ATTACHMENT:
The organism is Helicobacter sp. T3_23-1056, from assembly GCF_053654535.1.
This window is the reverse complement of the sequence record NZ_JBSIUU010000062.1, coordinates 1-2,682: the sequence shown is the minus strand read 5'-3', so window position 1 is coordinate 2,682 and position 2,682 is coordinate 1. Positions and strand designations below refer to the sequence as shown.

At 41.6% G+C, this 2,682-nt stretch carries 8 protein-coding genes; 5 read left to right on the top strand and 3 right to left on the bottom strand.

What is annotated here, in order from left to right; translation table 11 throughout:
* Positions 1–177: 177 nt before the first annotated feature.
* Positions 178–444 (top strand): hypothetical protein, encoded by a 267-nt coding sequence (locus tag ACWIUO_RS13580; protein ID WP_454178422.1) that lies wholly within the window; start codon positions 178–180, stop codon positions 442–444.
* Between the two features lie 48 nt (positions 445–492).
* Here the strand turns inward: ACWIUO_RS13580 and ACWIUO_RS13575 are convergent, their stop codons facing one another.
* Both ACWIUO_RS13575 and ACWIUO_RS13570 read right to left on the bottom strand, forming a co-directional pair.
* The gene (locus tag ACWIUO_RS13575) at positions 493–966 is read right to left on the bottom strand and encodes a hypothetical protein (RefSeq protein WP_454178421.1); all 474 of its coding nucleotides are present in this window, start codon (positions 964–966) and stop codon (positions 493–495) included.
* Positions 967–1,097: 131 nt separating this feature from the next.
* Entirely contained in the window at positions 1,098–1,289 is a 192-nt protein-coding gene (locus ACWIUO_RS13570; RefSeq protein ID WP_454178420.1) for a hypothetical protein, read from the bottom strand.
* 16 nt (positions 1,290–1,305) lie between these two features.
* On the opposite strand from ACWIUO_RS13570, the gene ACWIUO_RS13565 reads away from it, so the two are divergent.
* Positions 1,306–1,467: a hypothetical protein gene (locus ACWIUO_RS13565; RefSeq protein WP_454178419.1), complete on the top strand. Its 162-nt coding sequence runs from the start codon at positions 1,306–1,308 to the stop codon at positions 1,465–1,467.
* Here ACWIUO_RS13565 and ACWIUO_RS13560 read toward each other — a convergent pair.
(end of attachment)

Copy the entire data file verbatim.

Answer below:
The organism is Helicobacter sp. T3_23-1056, from assembly GCF_053654535.1.
This window is the reverse complement of the sequence record NZ_JBSIUU010000062.1, coordinates 1-2,682: the sequence shown is the minus strand read 5'-3', so window position 1 is coordinate 2,682 and position 2,682 is coordinate 1. Positions and strand designations below refer to the sequence as shown.

At 41.6% G+C, this 2,682-nt stretch carries 8 protein-coding genes; 5 read left to right on the top strand and 3 right to left on the bottom strand.

What is annotated here, in order from left to right; translation table 11 throughout:
* Positions 1–177: 177 nt before the first annotated feature.
* Positions 178–444 (top strand): hypothetical protein, encoded by a 267-nt coding sequence (locus tag ACWIUO_RS13580; protein ID WP_454178422.1) that lies wholly within the window; start codon positions 178–180, stop codon positions 442–444.
* Between the two features lie 48 nt (positions 445–492).
* Here the strand turns inward: ACWIUO_RS13580 and ACWIUO_RS13575 are convergent, their stop codons facing one another.
* Both ACWIUO_RS13575 and ACWIUO_RS13570 read right to left on the bottom strand, forming a co-directional pair.
* The gene (locus tag ACWIUO_RS13575) at positions 493–966 is read right to left on the bottom strand and encodes a hypothetical protein (RefSeq protein WP_454178421.1); all 474 of its coding nucleotides are present in this window, start codon (positions 964–966) and stop codon (positions 493–495) included.
* Positions 967–1,097: 131 nt separating this feature from the next.
* Entirely contained in the window at positions 1,098–1,289 is a 192-nt protein-coding gene (locus ACWIUO_RS13570; RefSeq protein ID WP_454178420.1) for a hypothetical protein, read from the bottom strand.
* 16 nt (positions 1,290–1,305) lie between these two features.
* On the opposite strand from ACWIUO_RS13570, the gene ACWIUO_RS13565 reads away from it, so the two are divergent.
* Positions 1,306–1,467: a hypothetical protein gene (locus ACWIUO_RS13565; RefSeq protein WP_454178419.1), complete on the top strand. Its 162-nt coding sequence runs from the start codon at positions 1,306–1,308 to the stop codon at positions 1,465–1,467.
* Here ACWIUO_RS13565 and ACWIUO_RS13560 read toward each other — a convergent pair.